100th Anniversary of the first AIF Convoy

Although April the 25th and November the 11th are perhaps better known, November the 1st is one of the most important dates in Australian history. It was on November the 1st 1914, exactly 100 years ago this Saturday, that Aussie soldiers began the long voyage from Australia to fight for King & Country in ‘the war to end all wars’.

Ships bunkering in Princess Royal Harbour.

Ships bunkering in Princess Royal Harbour.
Source: historicalbany.com.au

The last piece of Australia seen by most of the original AIF volunteers as they set sail to war was Albany – the town on the Western Australian south coast from which the huge troop convoy embarked on the 1st of November 1914. For many of the men, it would be the last of Australia they would ever see. Viewed by many as the first chapter of the Anzac Story, and, indeed, the birthplace of the Anzac Spirit, Albany is once again the focus of national attention.

A guard of the 5th Battalion on board A3 HMAT Orvieto, 1914.

A guard of the 5th Battalion on board A3 HMAT Orvieto, 1914. Source: anzaccentenary.vic.gov.au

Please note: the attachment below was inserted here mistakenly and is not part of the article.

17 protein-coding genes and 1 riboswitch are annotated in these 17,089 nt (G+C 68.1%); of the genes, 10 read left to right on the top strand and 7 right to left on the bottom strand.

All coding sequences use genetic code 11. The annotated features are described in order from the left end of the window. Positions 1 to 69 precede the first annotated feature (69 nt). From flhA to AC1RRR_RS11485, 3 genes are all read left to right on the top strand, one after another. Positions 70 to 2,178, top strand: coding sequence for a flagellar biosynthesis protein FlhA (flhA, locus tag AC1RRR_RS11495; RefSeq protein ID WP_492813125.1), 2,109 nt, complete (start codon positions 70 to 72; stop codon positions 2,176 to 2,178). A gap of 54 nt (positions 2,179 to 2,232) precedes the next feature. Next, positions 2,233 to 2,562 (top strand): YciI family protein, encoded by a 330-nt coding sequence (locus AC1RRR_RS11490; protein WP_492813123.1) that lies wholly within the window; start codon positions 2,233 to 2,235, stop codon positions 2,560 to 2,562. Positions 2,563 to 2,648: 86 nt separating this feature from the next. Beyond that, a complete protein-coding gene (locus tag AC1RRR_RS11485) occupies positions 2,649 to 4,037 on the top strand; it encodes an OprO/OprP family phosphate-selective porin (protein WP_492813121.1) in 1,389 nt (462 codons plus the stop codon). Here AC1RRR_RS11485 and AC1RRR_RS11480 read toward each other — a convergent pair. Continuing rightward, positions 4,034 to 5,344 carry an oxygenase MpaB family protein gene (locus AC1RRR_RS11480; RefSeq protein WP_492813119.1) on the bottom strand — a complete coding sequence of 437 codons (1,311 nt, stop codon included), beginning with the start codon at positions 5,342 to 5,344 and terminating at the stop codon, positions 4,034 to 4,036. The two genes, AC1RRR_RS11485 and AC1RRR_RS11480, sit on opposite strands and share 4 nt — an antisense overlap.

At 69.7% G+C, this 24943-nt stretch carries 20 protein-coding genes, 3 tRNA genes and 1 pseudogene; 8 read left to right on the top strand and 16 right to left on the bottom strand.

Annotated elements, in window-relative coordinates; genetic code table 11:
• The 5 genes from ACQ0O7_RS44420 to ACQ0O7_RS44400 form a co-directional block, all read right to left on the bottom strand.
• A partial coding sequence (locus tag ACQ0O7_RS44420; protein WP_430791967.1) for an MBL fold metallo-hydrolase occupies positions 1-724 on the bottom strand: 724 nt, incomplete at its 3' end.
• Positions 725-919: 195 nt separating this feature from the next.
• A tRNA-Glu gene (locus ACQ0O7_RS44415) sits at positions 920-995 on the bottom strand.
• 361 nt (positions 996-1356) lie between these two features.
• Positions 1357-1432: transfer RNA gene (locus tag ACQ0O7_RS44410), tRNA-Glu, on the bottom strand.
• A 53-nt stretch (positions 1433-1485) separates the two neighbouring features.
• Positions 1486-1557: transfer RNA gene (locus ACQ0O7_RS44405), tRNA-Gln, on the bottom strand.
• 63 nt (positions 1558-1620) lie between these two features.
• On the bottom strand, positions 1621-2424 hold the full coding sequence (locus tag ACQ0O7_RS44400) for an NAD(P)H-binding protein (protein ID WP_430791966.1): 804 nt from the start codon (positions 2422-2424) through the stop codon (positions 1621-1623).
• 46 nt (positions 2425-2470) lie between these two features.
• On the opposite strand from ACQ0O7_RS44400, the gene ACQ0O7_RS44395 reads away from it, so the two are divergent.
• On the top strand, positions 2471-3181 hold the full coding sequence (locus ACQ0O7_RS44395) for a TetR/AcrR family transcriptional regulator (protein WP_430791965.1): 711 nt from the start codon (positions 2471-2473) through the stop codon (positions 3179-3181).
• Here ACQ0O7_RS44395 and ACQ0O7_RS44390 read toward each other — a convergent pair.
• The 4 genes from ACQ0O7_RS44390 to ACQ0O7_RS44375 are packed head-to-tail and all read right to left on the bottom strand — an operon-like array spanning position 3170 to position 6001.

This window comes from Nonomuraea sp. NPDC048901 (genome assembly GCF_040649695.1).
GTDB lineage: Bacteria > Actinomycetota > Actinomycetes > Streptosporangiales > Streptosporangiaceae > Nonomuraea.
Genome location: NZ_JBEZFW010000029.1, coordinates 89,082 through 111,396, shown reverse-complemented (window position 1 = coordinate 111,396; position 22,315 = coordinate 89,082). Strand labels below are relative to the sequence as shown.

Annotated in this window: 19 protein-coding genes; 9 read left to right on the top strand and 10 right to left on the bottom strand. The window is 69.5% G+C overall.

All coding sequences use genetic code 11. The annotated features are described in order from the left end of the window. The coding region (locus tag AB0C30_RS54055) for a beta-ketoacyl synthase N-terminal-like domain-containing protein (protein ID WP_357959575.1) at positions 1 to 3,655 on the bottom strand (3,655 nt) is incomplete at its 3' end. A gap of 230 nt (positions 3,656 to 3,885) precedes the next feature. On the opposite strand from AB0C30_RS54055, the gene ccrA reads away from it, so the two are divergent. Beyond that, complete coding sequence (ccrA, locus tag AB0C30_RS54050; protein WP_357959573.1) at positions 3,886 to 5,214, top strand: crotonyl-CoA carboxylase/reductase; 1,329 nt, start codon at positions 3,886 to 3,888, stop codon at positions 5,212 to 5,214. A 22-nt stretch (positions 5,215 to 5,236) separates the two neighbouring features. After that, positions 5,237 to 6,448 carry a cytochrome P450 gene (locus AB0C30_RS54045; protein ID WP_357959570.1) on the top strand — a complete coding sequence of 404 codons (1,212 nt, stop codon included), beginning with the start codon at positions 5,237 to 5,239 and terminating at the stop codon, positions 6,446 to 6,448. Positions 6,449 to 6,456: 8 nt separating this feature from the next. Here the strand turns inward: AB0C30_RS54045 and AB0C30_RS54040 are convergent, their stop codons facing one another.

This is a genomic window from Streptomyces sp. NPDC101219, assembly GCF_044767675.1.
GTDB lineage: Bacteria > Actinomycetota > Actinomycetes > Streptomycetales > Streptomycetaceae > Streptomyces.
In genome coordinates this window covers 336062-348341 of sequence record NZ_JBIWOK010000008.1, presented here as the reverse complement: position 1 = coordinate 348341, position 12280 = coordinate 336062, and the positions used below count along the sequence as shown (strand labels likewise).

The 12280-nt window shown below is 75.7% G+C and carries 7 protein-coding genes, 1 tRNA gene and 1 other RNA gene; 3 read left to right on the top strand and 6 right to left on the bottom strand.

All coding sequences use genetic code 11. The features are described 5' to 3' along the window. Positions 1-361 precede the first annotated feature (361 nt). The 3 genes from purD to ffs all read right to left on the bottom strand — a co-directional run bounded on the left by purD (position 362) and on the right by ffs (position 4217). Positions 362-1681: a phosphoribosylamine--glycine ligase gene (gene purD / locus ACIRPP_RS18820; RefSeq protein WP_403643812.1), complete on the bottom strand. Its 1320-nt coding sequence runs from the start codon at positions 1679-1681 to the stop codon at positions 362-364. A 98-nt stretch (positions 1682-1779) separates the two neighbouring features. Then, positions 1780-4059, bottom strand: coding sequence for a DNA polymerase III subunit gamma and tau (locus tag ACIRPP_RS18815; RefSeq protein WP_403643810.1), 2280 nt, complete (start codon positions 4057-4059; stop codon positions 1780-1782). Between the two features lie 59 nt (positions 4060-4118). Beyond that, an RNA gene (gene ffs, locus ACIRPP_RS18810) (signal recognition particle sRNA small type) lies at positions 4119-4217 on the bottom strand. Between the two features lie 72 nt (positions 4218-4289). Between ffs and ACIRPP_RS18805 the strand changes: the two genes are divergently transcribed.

The 100th anniversary of the departure of the first AIF convoy from King George Sound is naturally being honoured, with a wide range of commemorative events to be held in Albany this month. A Naval Ship Open Day; a community concert with the West Australia Symphony Orchestra; an historical light & sound show; Anzac projections & storytelling; musical & choral school performances – and much, much more.

Anzacs departing Albany in 1914

Anzacs departing Albany in 1914. Source: City of Albany

Indicative of the importance of this major anniversary, a wide range of commemorative coins have been launched, giving all Australians the opportunity to pay homage to those who served the nation with such distinction during the 1914-18 First World War.

Click here to see these stunning tributes.

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